To estimate coral calcification rates, we applied species‐specific estimates of mean calcification rates (in kg CaCO3 m−2 year−1) from González‐Barrios and Álvarez‐Filip (2018; see their table 2) to mean cover estimates (in m2) from AGRRA. González‐Barrios and Álvarez‐Filip (2018) estimated calcification rates for the 47 most common scleractinian coral species in the Caribbean, covering most of the corals observed in the AGRRA coral dataset. Occasionally corals were recorded at the genus‐level in AGRRA; in such case we calculated an average calcification rate across all species in that genus (González‐Barrios & Álvarez‐Filip, 2018). The few species of corals present in AGRRA for which we did not have calcification estimates (<0.003 percent cover) were excluded from this analysis.

To determine the fishery value of the reef fish assemblages measured at the AGRRA sites, we used fishery statistics from Puerto Rico that provided an estimate of value in USD per pound of fish landed by species or by family. We extracted annual, island‐wide, ex‐vessel values for all species and families for which data were available from the period 2007 to 2011 from Matos‐Caraballo (2012). Because some groups were not valued in all years, we used the maximum annual value for each species (or for each family for species that lacked species‐specific values). We did not include species or families that did not appear in this dataset (Matos‐Caraballo, 2012); some of these omitted species are occasionally caught, but they have little or no value and are considered “trash fish” in Puerto Rico. While some of these species may have value on other Caribbean islands, the value is likely low, particularly since most of these species are small or unpalatable. We then used these value data (Table S1) to calculate the potential fishery value of the fish assemblage at each AGRRA site based on the biomass of each species. Ideally, we would have had price data from local and/or export markets in each location, but such data are non‐existent or buried in grey literature across the Caribbean. Puerto Rico is centrally located in the Caribbean, has an extensive and diverse reef fish fishery, and is unique in having a well‐documented time series of catch and value data.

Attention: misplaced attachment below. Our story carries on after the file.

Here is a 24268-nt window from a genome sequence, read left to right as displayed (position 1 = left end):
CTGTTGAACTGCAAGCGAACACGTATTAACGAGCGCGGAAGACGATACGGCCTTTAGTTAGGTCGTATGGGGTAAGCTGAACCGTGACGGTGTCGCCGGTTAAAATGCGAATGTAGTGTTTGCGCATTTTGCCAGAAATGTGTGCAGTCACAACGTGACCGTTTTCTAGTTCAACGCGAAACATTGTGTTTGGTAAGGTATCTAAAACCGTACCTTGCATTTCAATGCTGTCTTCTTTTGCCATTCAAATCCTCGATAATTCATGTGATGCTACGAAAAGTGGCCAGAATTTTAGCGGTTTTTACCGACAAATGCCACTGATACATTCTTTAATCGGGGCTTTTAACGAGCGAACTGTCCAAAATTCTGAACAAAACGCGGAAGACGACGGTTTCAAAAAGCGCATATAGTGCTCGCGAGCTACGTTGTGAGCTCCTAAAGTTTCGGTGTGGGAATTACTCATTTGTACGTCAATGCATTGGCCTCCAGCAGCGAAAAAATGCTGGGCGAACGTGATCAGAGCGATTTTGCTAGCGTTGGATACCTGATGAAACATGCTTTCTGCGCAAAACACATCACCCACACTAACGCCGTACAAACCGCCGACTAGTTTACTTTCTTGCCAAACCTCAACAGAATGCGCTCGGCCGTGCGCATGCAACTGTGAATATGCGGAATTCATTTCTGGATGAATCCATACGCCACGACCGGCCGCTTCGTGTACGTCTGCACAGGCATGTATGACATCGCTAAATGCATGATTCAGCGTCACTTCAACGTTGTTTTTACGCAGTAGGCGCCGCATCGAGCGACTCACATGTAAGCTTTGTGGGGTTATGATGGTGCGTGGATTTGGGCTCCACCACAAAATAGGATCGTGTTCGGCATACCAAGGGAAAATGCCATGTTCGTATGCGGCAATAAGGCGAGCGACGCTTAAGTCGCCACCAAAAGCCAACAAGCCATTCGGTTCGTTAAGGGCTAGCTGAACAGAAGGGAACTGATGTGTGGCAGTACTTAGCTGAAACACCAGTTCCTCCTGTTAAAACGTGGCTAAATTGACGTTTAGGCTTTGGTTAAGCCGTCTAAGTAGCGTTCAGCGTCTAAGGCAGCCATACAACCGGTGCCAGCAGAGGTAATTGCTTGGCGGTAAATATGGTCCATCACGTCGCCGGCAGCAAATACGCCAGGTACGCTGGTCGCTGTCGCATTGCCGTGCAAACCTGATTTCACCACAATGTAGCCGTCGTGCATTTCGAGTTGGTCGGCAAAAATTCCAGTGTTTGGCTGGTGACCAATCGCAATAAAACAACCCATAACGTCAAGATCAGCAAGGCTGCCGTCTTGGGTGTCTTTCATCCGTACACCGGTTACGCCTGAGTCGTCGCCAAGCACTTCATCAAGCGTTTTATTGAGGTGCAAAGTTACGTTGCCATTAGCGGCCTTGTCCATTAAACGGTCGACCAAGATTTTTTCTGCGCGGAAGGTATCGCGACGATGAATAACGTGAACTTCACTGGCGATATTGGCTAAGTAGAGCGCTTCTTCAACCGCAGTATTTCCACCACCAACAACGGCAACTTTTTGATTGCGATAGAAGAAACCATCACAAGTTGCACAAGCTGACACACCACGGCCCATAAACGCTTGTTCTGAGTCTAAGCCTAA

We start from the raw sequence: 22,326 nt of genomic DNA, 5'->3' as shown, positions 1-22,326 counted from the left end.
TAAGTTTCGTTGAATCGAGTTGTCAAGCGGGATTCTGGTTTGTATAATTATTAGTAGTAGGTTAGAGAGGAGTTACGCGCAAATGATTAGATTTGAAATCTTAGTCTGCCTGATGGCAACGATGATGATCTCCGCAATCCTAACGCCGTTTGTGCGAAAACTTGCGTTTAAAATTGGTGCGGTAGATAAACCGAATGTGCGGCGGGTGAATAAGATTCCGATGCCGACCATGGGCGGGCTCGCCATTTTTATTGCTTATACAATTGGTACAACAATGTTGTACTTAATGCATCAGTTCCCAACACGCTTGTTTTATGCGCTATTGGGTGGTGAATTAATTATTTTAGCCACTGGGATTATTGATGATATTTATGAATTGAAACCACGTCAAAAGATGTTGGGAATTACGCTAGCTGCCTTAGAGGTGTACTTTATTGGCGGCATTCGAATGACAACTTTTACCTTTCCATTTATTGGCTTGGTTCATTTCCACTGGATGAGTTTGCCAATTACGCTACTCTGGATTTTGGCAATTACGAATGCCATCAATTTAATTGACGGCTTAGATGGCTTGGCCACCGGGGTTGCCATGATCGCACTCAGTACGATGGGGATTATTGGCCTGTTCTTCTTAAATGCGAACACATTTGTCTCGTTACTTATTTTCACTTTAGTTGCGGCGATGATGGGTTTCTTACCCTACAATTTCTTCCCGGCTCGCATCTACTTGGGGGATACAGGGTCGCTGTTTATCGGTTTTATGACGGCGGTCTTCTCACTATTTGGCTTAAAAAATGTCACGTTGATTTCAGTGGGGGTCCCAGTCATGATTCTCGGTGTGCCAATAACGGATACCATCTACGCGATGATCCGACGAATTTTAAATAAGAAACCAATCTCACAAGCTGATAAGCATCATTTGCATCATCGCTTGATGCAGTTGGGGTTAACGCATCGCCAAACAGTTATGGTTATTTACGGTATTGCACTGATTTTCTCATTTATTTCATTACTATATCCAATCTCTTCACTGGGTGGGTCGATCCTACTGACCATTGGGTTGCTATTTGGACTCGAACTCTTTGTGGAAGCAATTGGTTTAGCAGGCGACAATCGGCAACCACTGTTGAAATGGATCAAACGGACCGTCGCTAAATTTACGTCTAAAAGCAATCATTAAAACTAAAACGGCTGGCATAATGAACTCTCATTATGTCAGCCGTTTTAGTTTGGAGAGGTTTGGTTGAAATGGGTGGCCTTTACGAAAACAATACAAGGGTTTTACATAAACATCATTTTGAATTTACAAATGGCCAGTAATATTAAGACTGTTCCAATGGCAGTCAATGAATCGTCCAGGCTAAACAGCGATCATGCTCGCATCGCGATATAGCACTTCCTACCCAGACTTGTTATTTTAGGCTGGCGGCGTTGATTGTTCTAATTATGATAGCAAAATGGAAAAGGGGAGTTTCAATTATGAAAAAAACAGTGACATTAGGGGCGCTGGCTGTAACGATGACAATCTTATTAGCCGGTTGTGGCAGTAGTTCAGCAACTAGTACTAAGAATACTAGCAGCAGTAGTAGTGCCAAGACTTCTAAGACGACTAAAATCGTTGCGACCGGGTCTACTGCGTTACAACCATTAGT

2.3 Analyses

We examined whether lower coral cover results in declining means and/or changes to the variability of ecosystem metrics among reefs (Figure 2). We calculated 10 metrics related to different aspects of reef functions and services (Figure S1), using the AGRRA data described above (Table 1). For many analyses, we binned sites into three categories of live coral cover: (a) low: <10% cover; (b) medium: 10%–20% cover; and (c) high: >20% cover. These categories were defined based on the distribution of coral cover across all of the sites in the dataset (Figure 1); although 20% is still quite low relative to historical coral cover for many sites in the region, mean coral cover across all our sites was 14.36% (n  = 328; ±10%), and about a quarter of the sites (n  = 79) have coral cover greater than 20%. We confirmed the robustness of our results to these categories by examining patterns using an alternative set of coral cover thresholds (Figure S7). Our qualitative conclusion—that most metrics can be high at sites with low coral cover—did not appear to be sensitive to the coral cover categories that we used. We also show the relationships between each metric and coral cover on a continuous scale (Figure S8). We do not focus our analysis around the continuous results because we were most interested in examining variability in metrics across different levels of coral cover rather than trying to identify predictive relationships. Furthermore, coral cover explained a very low percentage of the variability for most of these metrics (Figure S8).

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A priori hypotheses about different ecosystem patterns observed on high and low coral cover reefs. (a)–(d) Shifted distributions relative to a high‐coral state (gray). At low coral cover, relative values may have equal mean and increased variance (a; blue), decreased mean and equal variance (b; red), decreased mean and decreased variance (c; yellow), or decreased mean and increased variance (d; green). (e) Distributions from (a) to (d) as boxplots. These alternative hypotheses are not a complete set, as some services could also potentially increase with declining coral cover. Furthermore, we represent hypotheses based on comparisons of high and low coral cover for simplicity, although our empirical analyses focused on three coral cover categories to better capture variation in coral cover across the Caribbean